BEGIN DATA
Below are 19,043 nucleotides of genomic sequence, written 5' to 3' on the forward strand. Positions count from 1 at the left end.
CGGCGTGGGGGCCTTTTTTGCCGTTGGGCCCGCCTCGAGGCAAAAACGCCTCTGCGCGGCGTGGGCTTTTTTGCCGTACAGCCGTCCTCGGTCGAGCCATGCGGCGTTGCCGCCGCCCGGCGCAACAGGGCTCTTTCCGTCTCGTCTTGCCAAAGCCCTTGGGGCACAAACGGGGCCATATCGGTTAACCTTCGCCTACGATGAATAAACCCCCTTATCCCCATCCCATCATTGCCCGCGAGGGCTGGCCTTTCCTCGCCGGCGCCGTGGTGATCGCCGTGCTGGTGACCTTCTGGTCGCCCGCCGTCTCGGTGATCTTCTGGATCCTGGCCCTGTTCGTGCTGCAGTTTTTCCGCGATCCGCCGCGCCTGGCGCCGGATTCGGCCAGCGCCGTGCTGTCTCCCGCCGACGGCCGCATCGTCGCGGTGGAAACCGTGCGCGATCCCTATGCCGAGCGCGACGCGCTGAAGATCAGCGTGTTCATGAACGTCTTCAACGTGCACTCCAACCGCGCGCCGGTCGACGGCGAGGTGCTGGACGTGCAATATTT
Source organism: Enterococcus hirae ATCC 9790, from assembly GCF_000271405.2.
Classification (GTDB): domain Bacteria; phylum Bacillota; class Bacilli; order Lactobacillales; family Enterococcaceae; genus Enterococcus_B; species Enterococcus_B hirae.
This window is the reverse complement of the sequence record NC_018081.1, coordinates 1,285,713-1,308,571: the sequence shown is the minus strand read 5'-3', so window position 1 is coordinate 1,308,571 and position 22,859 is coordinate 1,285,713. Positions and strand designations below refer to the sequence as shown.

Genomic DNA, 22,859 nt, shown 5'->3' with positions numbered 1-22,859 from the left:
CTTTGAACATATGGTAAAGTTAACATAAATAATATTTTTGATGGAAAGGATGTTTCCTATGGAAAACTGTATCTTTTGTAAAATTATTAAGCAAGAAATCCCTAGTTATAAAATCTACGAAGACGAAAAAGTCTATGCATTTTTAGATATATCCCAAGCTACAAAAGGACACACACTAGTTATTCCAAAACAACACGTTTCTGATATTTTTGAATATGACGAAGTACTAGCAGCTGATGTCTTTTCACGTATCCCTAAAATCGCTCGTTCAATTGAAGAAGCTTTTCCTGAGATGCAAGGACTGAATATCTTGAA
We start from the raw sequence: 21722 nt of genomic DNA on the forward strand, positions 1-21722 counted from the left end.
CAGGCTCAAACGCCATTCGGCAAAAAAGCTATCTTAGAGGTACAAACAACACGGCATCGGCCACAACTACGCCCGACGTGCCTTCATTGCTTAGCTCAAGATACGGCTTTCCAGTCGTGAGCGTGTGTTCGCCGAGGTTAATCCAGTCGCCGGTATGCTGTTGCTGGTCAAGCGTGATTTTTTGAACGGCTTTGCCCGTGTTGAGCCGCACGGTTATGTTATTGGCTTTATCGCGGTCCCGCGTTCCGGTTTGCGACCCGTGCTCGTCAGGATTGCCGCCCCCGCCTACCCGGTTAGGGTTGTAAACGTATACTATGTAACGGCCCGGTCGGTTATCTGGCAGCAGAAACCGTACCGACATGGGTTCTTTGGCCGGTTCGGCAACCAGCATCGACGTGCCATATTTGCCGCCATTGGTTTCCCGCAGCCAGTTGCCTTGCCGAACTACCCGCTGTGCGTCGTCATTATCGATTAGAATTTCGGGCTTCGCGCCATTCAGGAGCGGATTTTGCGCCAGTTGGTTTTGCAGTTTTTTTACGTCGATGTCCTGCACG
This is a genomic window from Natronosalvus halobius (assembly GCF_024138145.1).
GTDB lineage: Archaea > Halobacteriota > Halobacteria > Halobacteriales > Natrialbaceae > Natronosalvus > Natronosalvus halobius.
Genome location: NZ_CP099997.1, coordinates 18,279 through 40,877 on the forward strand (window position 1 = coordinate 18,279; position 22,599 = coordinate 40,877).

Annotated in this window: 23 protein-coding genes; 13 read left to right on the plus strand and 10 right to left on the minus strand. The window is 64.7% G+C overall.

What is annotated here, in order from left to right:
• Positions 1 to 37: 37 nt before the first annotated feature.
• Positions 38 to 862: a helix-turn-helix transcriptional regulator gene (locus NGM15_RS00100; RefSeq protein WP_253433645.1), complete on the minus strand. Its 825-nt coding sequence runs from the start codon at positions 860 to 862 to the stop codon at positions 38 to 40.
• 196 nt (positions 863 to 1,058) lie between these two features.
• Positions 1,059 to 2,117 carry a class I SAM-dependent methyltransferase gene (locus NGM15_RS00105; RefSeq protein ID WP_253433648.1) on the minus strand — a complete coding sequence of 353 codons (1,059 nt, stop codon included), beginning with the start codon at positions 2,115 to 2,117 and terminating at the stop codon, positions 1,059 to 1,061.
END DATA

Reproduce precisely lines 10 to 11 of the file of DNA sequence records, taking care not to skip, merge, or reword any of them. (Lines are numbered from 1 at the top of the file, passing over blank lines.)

This is a genomic window from Natronosalvus halobius (assembly GCF_024138145.1).
GTDB lineage: Archaea > Halobacteriota > Halobacteria > Halobacteriales > Natrialbaceae > Natronosalvus > Natronosalvus halobius.